characters for indenting paragraphs

+7 votes
616 views
What keyboard character should be put at the beginning of a new paragraph to make an indention?
in WikiTree Help by Ginger Ratzlaff G2G3 (4.0k points)

4 Answers

+6 votes
 
Best answer

If you're talking about the usual convention where the first line of a paragraph is indented and subsequent lines are not, there is no single character or symbol to do this.  In fact, Wikitree policy is that "Indentation should not be used to start paragraphs or for extended quotations. It should only be used for spacing other special elements that need to be set apart from the text."  The colon (:) character will indent the first line and all subsequent lines (left margin aligned).  Typing in five spaces will be stripped out by the Wiki interpreter when displayed.  If you have a bona fide special element need, the most straightforward method is probably to enter

     

at the beginning of the line to create five spaces, followed by your text.  nbsp stands for non-breaking space.

by Kerry Larson G2G6 Pilot (192k points)
selected by Stephanie Ward
Wow. I had no idea Chris prefers html code over wiki code for indented quotes.  I've been using ":" for all the years I've been here. I've always thought html code was frowned upon and when we had wikicode equivalents we should use those.
Hi Jillaine. Kerry is quite correct. https://www.wikitree.com/wiki/Help:Quotations has been the style page since 2014.
Chris,

Thanks for the (belated-- to me) update. I'll update my practice with new editing and update old formatting as I come across it.

Are there other cases where HTML code is preferred over wiki code?
Hang on.  A : will indent the whole paragraph as a block.    etc will only indent the 1st line of the paragraph.
Wiki vs HTML is a delusion anyway, because all the tags that look like HTML are interpreted by MediaWiki.  They have to be, because they interact with the wiki tags.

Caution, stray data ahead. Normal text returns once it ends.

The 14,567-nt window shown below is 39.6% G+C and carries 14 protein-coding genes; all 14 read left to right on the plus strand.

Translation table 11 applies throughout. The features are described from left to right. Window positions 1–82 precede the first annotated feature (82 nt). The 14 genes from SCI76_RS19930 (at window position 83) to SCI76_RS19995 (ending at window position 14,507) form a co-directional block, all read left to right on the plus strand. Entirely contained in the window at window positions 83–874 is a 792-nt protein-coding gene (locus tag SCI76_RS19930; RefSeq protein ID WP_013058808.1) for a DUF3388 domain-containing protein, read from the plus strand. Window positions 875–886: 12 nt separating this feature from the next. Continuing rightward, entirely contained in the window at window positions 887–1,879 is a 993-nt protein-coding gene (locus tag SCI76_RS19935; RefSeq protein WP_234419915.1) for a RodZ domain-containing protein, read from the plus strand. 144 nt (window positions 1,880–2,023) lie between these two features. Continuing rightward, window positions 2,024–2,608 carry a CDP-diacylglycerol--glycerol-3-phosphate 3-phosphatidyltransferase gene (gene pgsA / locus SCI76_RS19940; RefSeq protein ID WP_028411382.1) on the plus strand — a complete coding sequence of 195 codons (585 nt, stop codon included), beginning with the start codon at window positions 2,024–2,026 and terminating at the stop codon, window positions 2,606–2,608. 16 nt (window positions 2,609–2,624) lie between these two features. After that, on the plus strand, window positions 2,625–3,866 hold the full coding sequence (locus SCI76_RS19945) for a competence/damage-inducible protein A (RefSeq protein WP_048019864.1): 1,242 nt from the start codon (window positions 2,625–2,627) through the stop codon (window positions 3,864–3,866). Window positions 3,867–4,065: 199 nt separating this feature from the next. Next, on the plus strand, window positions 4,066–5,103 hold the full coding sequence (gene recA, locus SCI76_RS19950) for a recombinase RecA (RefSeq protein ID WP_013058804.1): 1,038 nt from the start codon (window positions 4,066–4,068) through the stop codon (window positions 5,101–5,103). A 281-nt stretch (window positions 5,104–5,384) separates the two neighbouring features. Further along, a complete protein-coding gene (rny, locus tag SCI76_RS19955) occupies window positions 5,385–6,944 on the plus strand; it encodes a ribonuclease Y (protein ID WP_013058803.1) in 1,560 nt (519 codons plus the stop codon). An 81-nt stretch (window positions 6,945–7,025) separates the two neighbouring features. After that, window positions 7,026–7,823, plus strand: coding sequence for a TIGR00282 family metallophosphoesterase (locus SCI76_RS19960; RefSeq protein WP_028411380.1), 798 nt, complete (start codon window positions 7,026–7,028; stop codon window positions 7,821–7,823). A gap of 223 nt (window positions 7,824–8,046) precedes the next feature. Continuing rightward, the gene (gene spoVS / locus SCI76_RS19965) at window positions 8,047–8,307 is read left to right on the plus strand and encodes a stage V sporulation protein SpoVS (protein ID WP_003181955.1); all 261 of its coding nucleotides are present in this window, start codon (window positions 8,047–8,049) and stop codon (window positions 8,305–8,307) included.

You can't pass anything through.  Any html-style tags not handled by MediaWiki are taken as literal text and the < > are converted to &lt; &gt; so that they can't break the page.
+5 votes
You can use a colon

:

or a few

::
by Navarro Mariott G2G6 Pilot (151k points)
+8 votes
by David Selman G2G Astronaut (1.2m points)
+3 votes

Hi there.

I'm guessing this topic is quite old now, but I've just come across this problem and so thought I'd address it here. Hope that's OK.

I would like to suggest that indenting paragraphs with a colon is not the way forward, mainly for accessibility reasons.

For those who don't know, I am totally blind and use a screen reader called NVDA. It does various processing on the content it retrieves from different applications including web browsers, documents, emails, interface controls and the like in order to try and read it, either in braille, or in my case using text-to-speech technology.

While visually the result of the colon may be indenting the text, what it's actually doing in the HTML is creating a described list (for those with a knowledge of HTML, the dl and dd tags). So when paragraphs are indented this way, screen readers are processing those tags and recognising a list where in actual fact there is no list.

Example:

I love WikiTree.

Come and join me there.

A screen reader would read this normally.

:I love WikiTree.

Come and join me there.

A screen reader would read the following:

List with one item I love WikiTree.

Out of list Come and join me there.

Now imagine reading all those list announcements for every paragraph in a long narrative.

For that reason, if you're going to indent I would definitely suggest using the &bnsp combination, as literally all that does is add extra spaces, which a screen reader would read normally.

Cheers.
ago by Day Garwood G2G6 Mach 2 (20.1k points)

Thank you for this important point, Day.

&nbsp; seems to be permitted by the Recommended Tags Help page, because it appears in

http://www.ascii.cl/htmlcodes.htm

However, unfortunately a series of &nbsp; does not do the right thing with a long paragraph. A colon indents the whole paragraph, but &nbsp; only indents the first line.

Is <blockquote> an alternative? It indents a whole paragraph (further than colon does). How does blockquote come out on a screen reader?

Hi Jim,

Blockquote is similar. An opening blockquote tag renders the text "block quote", and a closing blockquote renders the text "out of block quote".

It would then also become difficult to separate genuine long quotations from paragraphs.

Cheers.

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